This isn’t a get-out-of-jail-free card. To be blunt, it’s about finding ways that are effective in marching down the healing path, but know that the work has to be done. There is no free ride here. The good news is that all the techniques can be learned and adopted.

A section that was both depressing and very useful is where Gary lists and illustrates the techniques he’s come across that prolong healing and recovery. The depressing part was I noticed that I did pretty much all of them. Obsessing on events to try to eke out the root cause of failure? Check. Selective memories of history to form a distorted picture of past events and relationships? Check. Ignoring the universally offered advice from those that I love and trust? Check. The list goes on and on. (BTW, I’ve adopted a good metric suggested in the book: If two of your “pillars” or people you rely on, both say you need to take a moment to consider what you’re doing, or more bluntly they say your screwing up, pause and listen! Don’t reject and get angry.) Ruminating over past events and moments? Check. And on and on….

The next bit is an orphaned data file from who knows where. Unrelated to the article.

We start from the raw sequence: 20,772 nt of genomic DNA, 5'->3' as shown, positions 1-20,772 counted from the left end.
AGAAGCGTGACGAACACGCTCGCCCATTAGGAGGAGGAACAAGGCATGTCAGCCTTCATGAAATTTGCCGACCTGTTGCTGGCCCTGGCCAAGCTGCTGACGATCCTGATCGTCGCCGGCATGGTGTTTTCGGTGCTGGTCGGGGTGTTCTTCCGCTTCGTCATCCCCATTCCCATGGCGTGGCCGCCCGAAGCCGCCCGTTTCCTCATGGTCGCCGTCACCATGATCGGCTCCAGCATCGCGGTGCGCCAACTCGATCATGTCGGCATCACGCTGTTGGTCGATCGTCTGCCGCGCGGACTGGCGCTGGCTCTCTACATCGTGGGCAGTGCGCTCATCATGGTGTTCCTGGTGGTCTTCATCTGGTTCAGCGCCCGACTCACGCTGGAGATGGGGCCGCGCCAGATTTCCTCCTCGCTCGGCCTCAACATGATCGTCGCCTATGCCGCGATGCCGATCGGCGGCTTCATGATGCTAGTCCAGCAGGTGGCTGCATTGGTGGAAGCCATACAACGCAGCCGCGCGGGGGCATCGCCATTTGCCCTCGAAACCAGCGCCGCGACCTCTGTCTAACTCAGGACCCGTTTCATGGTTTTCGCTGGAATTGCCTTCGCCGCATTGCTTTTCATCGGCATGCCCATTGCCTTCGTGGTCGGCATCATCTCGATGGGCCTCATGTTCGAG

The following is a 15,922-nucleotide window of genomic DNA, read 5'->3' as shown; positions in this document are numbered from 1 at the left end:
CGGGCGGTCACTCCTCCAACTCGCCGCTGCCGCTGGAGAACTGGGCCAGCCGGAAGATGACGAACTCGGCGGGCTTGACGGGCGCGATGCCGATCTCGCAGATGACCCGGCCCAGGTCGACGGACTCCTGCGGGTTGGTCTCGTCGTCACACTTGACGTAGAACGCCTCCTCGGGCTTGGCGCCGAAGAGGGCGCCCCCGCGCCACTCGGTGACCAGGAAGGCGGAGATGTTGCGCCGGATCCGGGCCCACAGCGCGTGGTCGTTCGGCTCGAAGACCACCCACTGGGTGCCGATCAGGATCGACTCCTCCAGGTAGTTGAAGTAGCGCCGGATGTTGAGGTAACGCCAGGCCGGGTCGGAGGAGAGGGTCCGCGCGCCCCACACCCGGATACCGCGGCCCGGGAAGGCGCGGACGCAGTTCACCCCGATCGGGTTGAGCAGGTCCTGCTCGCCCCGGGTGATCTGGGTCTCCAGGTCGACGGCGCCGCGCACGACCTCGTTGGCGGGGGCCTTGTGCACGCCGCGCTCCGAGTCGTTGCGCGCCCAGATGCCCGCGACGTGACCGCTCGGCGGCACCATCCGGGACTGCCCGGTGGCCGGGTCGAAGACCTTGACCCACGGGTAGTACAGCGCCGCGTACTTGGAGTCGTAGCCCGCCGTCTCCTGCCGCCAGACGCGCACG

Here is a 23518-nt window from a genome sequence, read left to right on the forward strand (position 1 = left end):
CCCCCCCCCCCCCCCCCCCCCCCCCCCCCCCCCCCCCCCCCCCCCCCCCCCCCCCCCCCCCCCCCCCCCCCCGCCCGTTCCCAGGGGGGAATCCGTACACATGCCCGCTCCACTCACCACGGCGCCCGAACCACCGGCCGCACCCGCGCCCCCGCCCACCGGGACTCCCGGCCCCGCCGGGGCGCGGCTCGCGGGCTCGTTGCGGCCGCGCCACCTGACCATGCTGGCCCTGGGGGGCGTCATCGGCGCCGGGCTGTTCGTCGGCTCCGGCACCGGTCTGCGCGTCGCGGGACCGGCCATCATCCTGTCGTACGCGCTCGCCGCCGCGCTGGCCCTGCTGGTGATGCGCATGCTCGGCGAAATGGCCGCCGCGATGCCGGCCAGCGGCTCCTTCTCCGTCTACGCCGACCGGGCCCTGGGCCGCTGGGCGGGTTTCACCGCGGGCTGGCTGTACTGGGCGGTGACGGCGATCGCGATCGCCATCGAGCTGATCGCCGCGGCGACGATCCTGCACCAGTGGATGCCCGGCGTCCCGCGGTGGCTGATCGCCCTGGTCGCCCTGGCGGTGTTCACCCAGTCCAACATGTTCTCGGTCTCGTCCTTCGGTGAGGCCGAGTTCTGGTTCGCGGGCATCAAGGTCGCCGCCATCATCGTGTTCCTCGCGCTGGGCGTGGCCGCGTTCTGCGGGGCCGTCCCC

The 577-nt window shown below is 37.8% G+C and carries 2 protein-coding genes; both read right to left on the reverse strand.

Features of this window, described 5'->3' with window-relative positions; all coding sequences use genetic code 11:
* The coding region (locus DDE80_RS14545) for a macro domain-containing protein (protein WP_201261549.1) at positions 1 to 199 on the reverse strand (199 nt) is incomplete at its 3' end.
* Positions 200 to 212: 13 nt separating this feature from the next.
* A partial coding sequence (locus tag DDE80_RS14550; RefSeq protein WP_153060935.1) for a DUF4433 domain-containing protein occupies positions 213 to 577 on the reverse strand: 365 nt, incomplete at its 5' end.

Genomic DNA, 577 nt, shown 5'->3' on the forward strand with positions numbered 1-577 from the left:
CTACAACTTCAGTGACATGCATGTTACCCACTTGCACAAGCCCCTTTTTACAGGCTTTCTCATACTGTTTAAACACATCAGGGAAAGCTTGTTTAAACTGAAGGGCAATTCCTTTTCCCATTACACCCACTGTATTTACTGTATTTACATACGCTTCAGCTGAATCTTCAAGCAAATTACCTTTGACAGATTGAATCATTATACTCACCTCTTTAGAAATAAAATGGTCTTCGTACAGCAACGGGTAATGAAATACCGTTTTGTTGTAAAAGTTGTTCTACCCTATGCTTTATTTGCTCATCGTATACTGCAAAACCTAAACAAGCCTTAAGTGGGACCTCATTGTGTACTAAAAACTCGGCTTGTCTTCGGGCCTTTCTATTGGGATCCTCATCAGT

I found that the insights were very helpful in understanding my persistence. The tools in the book are very useful. I wish that I’d read this as a young man, or even a teenager. No, emotional pain and disappointment wouldn’t have been absent from my life, but they would have been much better dealt with.

Of course, after I read a book like this I tell everyone I can about it. And it’s interesting how the response goes. My wife Cheryl didn’t read it, despite my recommendation and nagging. My kids didn’t read it, despite the fact that they are both starting to enter into the start of romance and attraction. My dance instructor Jules did read it, and she found it as impactful as I did! Read it, and let me now what you think in the comments.